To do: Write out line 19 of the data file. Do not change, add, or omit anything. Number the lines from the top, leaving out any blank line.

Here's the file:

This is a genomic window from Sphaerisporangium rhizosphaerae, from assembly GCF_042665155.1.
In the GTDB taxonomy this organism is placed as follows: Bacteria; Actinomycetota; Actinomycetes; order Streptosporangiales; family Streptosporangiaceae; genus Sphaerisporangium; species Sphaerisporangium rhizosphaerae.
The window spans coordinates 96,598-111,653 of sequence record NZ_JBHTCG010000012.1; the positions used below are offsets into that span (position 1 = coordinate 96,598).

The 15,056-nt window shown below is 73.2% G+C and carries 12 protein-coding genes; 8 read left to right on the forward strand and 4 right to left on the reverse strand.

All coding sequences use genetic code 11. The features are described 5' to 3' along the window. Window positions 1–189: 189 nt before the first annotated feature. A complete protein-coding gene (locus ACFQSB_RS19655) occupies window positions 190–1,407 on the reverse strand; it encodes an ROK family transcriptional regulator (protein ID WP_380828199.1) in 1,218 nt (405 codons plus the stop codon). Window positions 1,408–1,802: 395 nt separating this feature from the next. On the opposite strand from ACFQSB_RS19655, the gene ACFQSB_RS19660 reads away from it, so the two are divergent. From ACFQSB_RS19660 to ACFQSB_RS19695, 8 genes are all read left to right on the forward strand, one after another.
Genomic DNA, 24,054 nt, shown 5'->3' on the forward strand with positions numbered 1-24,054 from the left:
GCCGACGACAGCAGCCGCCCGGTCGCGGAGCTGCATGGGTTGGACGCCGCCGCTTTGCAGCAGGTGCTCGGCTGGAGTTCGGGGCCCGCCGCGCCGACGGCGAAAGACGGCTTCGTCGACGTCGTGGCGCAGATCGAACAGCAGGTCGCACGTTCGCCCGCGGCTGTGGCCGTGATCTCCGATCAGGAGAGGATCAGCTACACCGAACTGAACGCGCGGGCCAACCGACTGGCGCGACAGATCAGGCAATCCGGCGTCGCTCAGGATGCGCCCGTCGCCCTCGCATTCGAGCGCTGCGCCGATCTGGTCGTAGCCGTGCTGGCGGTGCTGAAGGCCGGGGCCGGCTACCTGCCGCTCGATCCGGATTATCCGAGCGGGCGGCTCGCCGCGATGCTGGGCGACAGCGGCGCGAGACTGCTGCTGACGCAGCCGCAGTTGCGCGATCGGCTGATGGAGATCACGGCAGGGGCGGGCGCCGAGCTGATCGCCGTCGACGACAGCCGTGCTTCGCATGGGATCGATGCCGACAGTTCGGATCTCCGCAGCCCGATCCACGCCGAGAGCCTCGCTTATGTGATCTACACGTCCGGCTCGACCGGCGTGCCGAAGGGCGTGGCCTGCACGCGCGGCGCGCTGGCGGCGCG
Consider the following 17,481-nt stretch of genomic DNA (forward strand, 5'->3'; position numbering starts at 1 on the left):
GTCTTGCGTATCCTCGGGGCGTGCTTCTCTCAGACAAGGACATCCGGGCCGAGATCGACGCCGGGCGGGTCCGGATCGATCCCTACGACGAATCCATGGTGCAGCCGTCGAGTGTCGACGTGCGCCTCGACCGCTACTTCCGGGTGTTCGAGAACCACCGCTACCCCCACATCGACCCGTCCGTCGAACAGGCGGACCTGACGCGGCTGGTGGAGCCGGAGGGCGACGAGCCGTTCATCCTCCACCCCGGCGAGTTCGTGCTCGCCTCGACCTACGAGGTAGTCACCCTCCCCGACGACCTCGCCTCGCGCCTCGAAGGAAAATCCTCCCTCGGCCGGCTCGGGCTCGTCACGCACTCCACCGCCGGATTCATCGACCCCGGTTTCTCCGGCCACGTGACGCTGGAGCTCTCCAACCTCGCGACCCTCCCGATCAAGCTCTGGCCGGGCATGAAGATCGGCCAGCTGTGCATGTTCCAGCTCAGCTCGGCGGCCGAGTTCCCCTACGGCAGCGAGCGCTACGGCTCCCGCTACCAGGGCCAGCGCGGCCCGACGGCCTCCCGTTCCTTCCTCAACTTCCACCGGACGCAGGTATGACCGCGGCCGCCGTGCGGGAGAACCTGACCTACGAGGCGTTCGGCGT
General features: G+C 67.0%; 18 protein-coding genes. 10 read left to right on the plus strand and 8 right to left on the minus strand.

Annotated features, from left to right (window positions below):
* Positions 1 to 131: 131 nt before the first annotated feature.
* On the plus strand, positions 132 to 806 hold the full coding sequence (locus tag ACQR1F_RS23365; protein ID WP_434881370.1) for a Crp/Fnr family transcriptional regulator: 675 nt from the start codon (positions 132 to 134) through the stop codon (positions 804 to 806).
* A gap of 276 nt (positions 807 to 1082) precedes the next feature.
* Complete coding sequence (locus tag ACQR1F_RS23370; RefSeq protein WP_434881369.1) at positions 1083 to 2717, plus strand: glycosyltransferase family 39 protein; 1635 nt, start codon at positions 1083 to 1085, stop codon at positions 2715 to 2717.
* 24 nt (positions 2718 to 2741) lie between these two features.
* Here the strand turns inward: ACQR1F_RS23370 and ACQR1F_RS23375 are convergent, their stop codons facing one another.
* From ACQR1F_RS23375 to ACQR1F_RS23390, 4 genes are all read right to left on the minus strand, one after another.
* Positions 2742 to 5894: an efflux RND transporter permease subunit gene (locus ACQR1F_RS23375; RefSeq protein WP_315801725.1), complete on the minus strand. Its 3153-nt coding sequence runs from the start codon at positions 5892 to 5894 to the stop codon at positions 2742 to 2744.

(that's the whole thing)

* Positions 2742 to 5894: an efflux RND transporter permease subunit gene (locus ACQR1F_RS23375; RefSeq protein WP_315801725.1), complete on the minus strand. Its 3153-nt coding sequence runs from the start codon at positions 5892 to 5894 to the stop codon at positions 2742 to 2744.